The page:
“I want everyone to remember why they need us!” screams the High Chancellor’s projected visage, a stark Big Brother addressing his soulless co-conspirators in a shadowy government conference room.

Jessica Boullion
Amanda Andrade

Government reminders come in all forms in the new film “V for Vendetta,” from the fabrication of national disasters to the censorship and control of the media – all in the name of protecting the powerful. Luckily for the residents of the dystopian fantasy, one man stands against the tide of totalitarian terror.

But this is a movie, and anyone can guess the rest. Morally conflicted yet single-mindedly righteous, and coming off a stint in something decidedly resembling a Holocaust medical experimentation camp, the film’s hero V has no memory of who he once was. His only apparent goal is to finish the work Guy Fawkes started in 1605 by attempting to blow up Parliament.

Like Fawkes, V is a terrorist. It’s a term the Chancellor’s administration doesn’t mind throwing around, but an odd one for filmmakers to choose as a label for their titular hero – particularly when that hero chooses London’s Underground as the delivery service for his Parliament-bound explosives.

In light of the bombings of London’s public transportation system this summer and the terrorist attacks of Sept. 11 that left this nation stunned in fear and rage, and particularly in light of U.S. politics that have changed since then, giving your hero the marker of “terrorist” is a tremendously bold step.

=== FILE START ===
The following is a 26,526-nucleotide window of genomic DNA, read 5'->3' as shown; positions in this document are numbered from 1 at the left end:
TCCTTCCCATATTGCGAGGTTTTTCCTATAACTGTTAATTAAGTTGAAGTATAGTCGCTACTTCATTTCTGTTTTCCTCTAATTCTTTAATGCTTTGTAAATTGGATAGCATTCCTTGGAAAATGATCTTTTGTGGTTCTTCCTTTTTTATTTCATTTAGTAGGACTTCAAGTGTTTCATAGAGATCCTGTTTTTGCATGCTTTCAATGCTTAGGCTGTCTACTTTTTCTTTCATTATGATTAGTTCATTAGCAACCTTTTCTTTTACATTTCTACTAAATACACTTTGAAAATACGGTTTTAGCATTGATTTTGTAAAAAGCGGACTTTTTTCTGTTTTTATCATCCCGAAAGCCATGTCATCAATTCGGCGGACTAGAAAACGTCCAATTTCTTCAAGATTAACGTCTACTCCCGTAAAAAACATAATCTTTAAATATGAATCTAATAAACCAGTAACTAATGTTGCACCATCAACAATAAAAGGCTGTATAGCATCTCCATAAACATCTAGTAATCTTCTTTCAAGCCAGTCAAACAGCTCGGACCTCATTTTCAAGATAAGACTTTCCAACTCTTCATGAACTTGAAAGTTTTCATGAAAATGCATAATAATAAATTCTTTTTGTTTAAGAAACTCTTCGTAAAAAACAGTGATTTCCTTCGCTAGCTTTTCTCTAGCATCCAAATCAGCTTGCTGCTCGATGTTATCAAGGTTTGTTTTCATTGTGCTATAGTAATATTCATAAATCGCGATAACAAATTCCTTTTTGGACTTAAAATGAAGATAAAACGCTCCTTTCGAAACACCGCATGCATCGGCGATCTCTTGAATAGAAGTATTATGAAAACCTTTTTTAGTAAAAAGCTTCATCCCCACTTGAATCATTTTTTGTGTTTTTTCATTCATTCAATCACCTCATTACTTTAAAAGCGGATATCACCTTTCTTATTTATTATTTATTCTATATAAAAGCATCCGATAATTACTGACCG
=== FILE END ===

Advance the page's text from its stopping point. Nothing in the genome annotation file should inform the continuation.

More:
Such a hero, fighting against such a regime, has been understandably scrutinized and dissected. In concept, they say, “V for Vendetta” is undeniably political.

But while any movie centered on a character like V is politically bold, the assertion that “Vendetta” itself is necessarily and inherently a piece of political art is not as easily defended. There’s a government cloaked in lies and shadows, exploiting and tyrannizing its people through a campaign of perpetual fear. There’s a vigilante terrorist challenging a conventional concept of just action.

But so they had those in “Star Wars,” too.

In the past year, America has become a wellspring of political art, from George Clooney’s stylishly subversive “Good Night, and Good Luck” to Stephen Gaghan’s incendiary “Syriana” to Steven Spielberg’s explosively powerful “Munich.” To call these films political in nature gets at the very heart of their existence. Politics is the point.

But now take “Vendetta,” a middling action film, its best assets good-enough special effects and Natalie Portman. Based on a graphic novel by Alan Moore (“From Hell”), the film’s most salient descriptors are probably “fun” and “noisy.” The happenstance of using a totalitarian government as the villain – OK, one that spews unsettling rhetoric, harnesses the public fear of national crisis and craves power above public good, sure – is ultimately a narrative device. If oppressive regimes, a sci-fi fanboy’s favorite nemesis, must by their very existence be allegorical to present-day governments, we may have to reconsider the political significance of, say, “Aeon Flux.”

“Vendetta,” which wears the well worn trope of political oppression, is not necessarily a political film. But then again, neither is it apolitical.

Political impact can’t be measured by intent or novelty (lucky, because “Vendetta” has neither on its side), but by effect. Indeed, it was not the politically vocal “Good Night, and Good Luck” that became the flashpoint in film this year, but a quiet love story about two cowboys in Montana that resonated. Whether it’s a 52-year-old lifelong conservative who finds himself empathizing with thwarted gay love, or a 13-year-old kid discovering a message of civil disobedience in a Guy Fawkes mask and silly, alliterative verbosity, in the moment when art connects with intellect – that’s political.

– Andrade thinks “Aquamarine” is an allegory for early 19th-century colonial Algeria. E-mail her at

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